From BiblePortal Wikipedia

Fausset's Bible Dictionary [1]

 Genesis 10:2. Josephus (Ant. 1:6, section 1) identifies his descendants with the Thracians, including the Getae (from whence came the Goths) and Dacians. Tuch derives the Tyrsenians from Tiras. (See Rosh .) Thracian tribes occupied most of northern and central Asia Minor originally. The Bithynians were Thracians. So also the Mariandynians, Paphlagonians, Phrygians (another form of the Thracian Briges), and Mysians (answering to the Moesi). Tiras follows Meshech in the genealogy, just as the Thracian tribes of Asia Minor adjoined the Moschi toward the W. Thus Genesis 10 includes among Japhet's descendants the vast nation of the Thracians, extending from the Halys in Asia Minor to the Drave and Save in Europe. Bria (perhaps "town"), in Mesembria, Selymbria, is a solitary relic of the Thracian tongue. The name has been identified as appearing in Aga-thyrsi. Taur-us, and Tyras (the river Dniester).

Hastings' Dictionary of the Bible [2]

TIRAS . A son of Japheth (  Genesis 10:2 ), formerly identified with Thrace , but of late much more plausibly with the Turusha , a piratical people who invaded Syria and Egypt in the 13th cent. b.c. But Tiras has also been identified with Tarsus (= E. Cilicia) and even Tarshish (wh. see).

J. F. McCurdy.

Morrish Bible Dictionary [3]

Son of Japheth: his descendants have not been traced, but are supposed to correspond with the Thracians.  Genesis 10:2;  1 Chronicles 1:5 .

American Tract Society Bible Dictionary [4]

A son of Japeth, supposed to have been the forefather of the ancient Thracians,  Genesis 10:2 .

Holman Bible Dictionary [5]

 Genesis 10:2 1 Chronicles 1:5

Easton's Bible Dictionary [6]

 Genesis 10:2 1 Chronicles 1:5

Cyclopedia of Biblical, Theological and Ecclesiastical Literature [7]

(Heb. Tiras', תַּיֹרָס , Sept. Θείρας ;Vulg. Thisras ) , the youngest son of Japheth (Genesis 10, 2). B.C. 2514. As the name occurs only in the ethnological table, we have no clue, so far as the Bible is concerned, to guide us as to the identification of it with any particular people. Ancient authorities generally fixed on the Thracians, as presenting the closest verbal approximation to the name (Josephus, Ant. 1, 6, 1; Jerome, In  Genesis 10:2; Targums Pseudo-Jon. and Jerus On Genesis loc. cit.; Targ. on  1 Chronicles 1:5); the occasional rendering Persia probably originated in a corruption of the original text. The correspondence between Thrace and Tiras is not so complete as to be convincing; the gentile form Θρᾶξ , however, brings them nearer together. No objection arises on ethnological grounds to placing the Thracians among the Japhetic races (Bochart, Phaleg, 3, 2; Michaelis, Spicileg. 1, 55 sq.). Their precise ethnic position is, indeed, involved in great uncertainty; but all authorities agree in their general Indo European character. The evidence of this is circumstantial rather than direct. The language has disappeared, with the exception of the ancient names and the single word Bria, which forms the termination of Mesembria, Selymbria, etc., and is said to signify "town" (Strabo, 7:319).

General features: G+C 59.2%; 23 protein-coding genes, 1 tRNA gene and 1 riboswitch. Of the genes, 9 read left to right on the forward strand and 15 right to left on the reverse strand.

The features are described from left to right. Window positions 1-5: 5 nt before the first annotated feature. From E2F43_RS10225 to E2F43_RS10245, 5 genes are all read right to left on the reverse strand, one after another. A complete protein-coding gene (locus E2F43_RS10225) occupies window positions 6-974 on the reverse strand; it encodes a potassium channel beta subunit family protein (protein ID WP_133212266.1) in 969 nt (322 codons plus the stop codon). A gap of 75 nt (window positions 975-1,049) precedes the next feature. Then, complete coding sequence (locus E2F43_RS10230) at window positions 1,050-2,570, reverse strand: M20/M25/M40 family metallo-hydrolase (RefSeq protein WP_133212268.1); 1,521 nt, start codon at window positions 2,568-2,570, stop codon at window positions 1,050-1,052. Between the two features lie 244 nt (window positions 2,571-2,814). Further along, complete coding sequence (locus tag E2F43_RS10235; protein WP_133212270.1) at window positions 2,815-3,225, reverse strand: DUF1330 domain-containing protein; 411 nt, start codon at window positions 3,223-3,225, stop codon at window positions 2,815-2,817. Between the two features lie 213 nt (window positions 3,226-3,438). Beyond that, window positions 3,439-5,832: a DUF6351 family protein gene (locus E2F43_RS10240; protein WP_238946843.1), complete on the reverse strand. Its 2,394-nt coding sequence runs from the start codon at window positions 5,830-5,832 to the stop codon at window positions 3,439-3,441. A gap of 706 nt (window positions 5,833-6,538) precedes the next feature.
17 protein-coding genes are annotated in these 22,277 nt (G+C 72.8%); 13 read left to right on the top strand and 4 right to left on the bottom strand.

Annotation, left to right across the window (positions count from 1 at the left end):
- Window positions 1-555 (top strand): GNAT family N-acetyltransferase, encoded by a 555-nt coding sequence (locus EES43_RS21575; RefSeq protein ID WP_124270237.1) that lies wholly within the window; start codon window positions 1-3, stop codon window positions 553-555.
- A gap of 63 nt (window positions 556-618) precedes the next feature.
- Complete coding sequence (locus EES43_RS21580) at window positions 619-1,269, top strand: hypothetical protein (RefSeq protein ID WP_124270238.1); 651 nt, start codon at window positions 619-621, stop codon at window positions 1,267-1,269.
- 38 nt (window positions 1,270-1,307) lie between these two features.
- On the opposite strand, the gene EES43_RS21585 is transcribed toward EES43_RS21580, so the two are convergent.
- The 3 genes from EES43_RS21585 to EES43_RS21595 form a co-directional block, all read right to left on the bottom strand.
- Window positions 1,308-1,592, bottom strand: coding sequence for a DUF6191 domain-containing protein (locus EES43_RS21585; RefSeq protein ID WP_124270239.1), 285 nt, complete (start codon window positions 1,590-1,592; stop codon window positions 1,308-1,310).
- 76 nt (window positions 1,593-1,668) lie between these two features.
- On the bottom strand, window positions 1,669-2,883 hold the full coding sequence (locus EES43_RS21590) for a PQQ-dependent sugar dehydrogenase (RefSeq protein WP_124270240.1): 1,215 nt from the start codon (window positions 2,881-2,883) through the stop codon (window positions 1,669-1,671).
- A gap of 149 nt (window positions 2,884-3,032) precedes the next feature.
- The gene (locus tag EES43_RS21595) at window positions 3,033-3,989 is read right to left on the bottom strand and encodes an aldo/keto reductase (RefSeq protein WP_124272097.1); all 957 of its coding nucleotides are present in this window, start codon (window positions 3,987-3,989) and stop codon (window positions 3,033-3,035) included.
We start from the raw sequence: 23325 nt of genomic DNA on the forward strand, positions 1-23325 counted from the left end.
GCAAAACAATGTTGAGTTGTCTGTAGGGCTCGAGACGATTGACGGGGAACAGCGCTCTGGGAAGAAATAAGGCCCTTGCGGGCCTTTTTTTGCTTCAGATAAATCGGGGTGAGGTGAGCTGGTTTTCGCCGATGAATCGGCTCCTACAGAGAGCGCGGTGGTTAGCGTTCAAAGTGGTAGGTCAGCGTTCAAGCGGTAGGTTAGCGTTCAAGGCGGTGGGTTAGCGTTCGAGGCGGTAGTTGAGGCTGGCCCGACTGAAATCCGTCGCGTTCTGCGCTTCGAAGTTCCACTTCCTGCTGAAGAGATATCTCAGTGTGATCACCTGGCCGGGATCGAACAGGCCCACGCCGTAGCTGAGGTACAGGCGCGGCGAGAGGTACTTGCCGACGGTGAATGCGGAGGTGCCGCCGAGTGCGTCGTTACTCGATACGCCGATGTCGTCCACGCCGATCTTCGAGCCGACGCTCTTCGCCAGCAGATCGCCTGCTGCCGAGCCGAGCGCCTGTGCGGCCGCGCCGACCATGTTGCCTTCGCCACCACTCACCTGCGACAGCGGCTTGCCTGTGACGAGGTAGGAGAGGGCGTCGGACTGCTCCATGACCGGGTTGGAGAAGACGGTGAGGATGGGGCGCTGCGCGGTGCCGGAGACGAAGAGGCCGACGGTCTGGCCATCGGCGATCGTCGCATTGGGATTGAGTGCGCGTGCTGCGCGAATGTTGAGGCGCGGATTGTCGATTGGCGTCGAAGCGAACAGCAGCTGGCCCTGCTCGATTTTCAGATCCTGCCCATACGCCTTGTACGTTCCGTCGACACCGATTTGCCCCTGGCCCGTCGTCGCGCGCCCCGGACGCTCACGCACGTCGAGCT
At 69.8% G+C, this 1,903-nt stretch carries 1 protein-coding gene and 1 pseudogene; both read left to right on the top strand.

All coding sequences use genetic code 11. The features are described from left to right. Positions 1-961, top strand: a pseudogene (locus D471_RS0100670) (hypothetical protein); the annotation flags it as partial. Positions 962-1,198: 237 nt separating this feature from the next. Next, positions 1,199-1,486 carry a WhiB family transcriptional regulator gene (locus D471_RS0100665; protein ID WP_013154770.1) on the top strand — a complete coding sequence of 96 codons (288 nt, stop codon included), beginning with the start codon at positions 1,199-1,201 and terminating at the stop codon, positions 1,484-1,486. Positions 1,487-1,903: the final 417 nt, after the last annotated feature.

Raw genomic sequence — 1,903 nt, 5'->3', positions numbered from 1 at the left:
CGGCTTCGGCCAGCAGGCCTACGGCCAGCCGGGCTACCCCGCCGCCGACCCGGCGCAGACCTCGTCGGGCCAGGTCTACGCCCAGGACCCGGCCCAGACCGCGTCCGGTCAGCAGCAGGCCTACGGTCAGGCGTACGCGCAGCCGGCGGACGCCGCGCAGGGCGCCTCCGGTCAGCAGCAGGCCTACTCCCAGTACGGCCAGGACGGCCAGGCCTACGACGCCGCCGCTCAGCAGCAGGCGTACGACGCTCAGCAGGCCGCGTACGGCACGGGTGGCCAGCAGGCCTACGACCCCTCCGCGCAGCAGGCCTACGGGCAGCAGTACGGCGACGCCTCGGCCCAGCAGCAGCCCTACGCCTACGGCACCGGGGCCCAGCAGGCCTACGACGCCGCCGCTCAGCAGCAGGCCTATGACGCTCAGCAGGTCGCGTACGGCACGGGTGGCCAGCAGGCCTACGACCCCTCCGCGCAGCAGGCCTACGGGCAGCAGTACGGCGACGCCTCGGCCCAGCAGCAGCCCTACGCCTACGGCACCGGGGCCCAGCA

The Thracian stock was represented in later times by the Getae, and these, again, still later, by the Daci, each of whom inherited the old Thracian tongue (ibid. 303). But this circumstance throws little light on the subject; for the Dacian language has also disappeared, though fragments of its vocabulary may possibly exist either in Wallachian dialects or perhaps in the Albanian language (Diefenbach, Or. Eur. p. 68). If Grimm's identification of the Getae with the Goths were established, the Teutonic affinities of the Thracians would be placed beyond question (Gesch. d. deutsch. Spr. 1, 178); but this view does hot meet with general acceptance. The Thracians are associated in ancient history with the Pelasgians (Strabo, 9:401), and the Trojans, with whom they had many names in common (ibid. 13:590); in Asia Minor they were represented by the Bithnians (Herod. 1, 28; 7:75). These circumstances lead to the conclusion that they belonged to the Indo-European family, but do not warrant us in assigning them to any particular branch of it. Other explanations have been offered of the name Tiras, of which we may notice the Agathyyrsi, the first part of the name (Aga) being treated as a prefix (Knobel, V Ö lkertafel, p. 129); Taurus and the various tribes occupying that range (Kalisch, Comm. p. 246); the river. Tyras (Dniester), with its cogominous inhabitants the Tyritf (Havernick, Einleit. 2, 231; Schulthess, Prad. p. 194); and, lastly, the maritime Tyrrheni (Tuch, in Genesis loc. cit.). (See Ethnography).

International Standard Bible Encyclopedia [8]

tı̄´ras ( תּירס , tı̄raṣ  ; Θειράς , Theirás , Lucian Θιράς , Thirás ): A son of Japheth (  Genesis 10:2 (P);   1 Chronicles 1:5 ). Not mentioned elsewhere; this name was almost unanimously taken by the ancient commentators (so Josephus, Ant. , I, vi, 1) to be the same as that of the Thracians (Θρᾶκες , Thrákes ); but the removal of the nominative ending ρ Ο2 ςπ does away with this surface resemblance. Tuch was the first to suggest the Τυρσηνιοί , Tursēnioi , a race of Pelasgian pirates, who left many traces of their ancient power in the islands and coasts of the Aegean, and who were doubtless identical with the Etruscans of Italy. This brilliant suggestion has since been confirmed by the discovery of the name Turusa among the seafaring peoples who invaded Egypt in the reign of Merenptah (W.M. Muller, AE , 356 ff). Tiras has also been regarded as the same as Tarshish.